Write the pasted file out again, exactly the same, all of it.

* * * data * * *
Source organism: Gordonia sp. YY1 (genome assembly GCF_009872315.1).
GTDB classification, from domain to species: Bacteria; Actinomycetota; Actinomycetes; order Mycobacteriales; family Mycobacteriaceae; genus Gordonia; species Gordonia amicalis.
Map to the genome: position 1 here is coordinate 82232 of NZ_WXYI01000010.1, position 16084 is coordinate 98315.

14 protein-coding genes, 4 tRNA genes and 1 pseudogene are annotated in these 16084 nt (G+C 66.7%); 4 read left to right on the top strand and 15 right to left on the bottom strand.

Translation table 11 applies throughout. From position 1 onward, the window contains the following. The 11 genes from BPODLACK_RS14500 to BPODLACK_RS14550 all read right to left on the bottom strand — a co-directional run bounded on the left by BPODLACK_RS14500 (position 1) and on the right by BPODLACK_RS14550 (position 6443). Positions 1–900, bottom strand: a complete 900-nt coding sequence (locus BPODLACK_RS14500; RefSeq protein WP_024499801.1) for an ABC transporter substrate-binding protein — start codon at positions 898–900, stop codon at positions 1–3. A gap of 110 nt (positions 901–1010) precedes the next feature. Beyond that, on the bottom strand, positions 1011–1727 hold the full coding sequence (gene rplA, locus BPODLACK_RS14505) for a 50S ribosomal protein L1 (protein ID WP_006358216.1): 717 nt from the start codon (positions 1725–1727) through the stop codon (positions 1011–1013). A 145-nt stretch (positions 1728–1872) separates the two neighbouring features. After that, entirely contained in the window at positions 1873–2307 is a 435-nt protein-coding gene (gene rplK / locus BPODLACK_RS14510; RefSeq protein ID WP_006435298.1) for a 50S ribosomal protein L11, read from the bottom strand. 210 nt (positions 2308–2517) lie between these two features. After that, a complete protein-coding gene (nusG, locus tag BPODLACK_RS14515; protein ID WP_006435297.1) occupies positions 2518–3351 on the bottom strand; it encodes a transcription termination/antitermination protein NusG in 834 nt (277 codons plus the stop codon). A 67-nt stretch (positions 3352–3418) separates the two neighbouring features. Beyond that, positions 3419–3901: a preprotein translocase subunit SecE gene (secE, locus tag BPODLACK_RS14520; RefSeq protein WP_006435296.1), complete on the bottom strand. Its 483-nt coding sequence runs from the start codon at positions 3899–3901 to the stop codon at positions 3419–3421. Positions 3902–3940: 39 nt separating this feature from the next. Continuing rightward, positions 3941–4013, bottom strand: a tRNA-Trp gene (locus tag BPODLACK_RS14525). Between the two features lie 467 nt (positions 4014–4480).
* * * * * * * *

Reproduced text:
Source organism: Gordonia sp. YY1 (genome assembly GCF_009872315.1).
GTDB classification, from domain to species: Bacteria; Actinomycetota; Actinomycetes; order Mycobacteriales; family Mycobacteriaceae; genus Gordonia; species Gordonia amicalis.
Map to the genome: position 1 here is coordinate 82232 of NZ_WXYI01000010.1, position 16084 is coordinate 98315.

14 protein-coding genes, 4 tRNA genes and 1 pseudogene are annotated in these 16084 nt (G+C 66.7%); 4 read left to right on the top strand and 15 right to left on the bottom strand.

Translation table 11 applies throughout. From position 1 onward, the window contains the following. The 11 genes from BPODLACK_RS14500 to BPODLACK_RS14550 all read right to left on the bottom strand — a co-directional run bounded on the left by BPODLACK_RS14500 (position 1) and on the right by BPODLACK_RS14550 (position 6443). Positions 1–900, bottom strand: a complete 900-nt coding sequence (locus BPODLACK_RS14500; RefSeq protein WP_024499801.1) for an ABC transporter substrate-binding protein — start codon at positions 898–900, stop codon at positions 1–3. A gap of 110 nt (positions 901–1010) precedes the next feature. Beyond that, on the bottom strand, positions 1011–1727 hold the full coding sequence (gene rplA, locus BPODLACK_RS14505) for a 50S ribosomal protein L1 (protein ID WP_006358216.1): 717 nt from the start codon (positions 1725–1727) through the stop codon (positions 1011–1013). A 145-nt stretch (positions 1728–1872) separates the two neighbouring features. After that, entirely contained in the window at positions 1873–2307 is a 435-nt protein-coding gene (gene rplK / locus BPODLACK_RS14510; RefSeq protein ID WP_006435298.1) for a 50S ribosomal protein L11, read from the bottom strand. 210 nt (positions 2308–2517) lie between these two features. After that, a complete protein-coding gene (nusG, locus tag BPODLACK_RS14515; protein ID WP_006435297.1) occupies positions 2518–3351 on the bottom strand; it encodes a transcription termination/antitermination protein NusG in 834 nt (277 codons plus the stop codon). A 67-nt stretch (positions 3352–3418) separates the two neighbouring features. Beyond that, positions 3419–3901: a preprotein translocase subunit SecE gene (secE, locus tag BPODLACK_RS14520; RefSeq protein WP_006435296.1), complete on the bottom strand. Its 483-nt coding sequence runs from the start codon at positions 3899–3901 to the stop codon at positions 3419–3421. Positions 3902–3940: 39 nt separating this feature from the next. Continuing rightward, positions 3941–4013, bottom strand: a tRNA-Trp gene (locus tag BPODLACK_RS14525). Between the two features lie 467 nt (positions 4014–4480).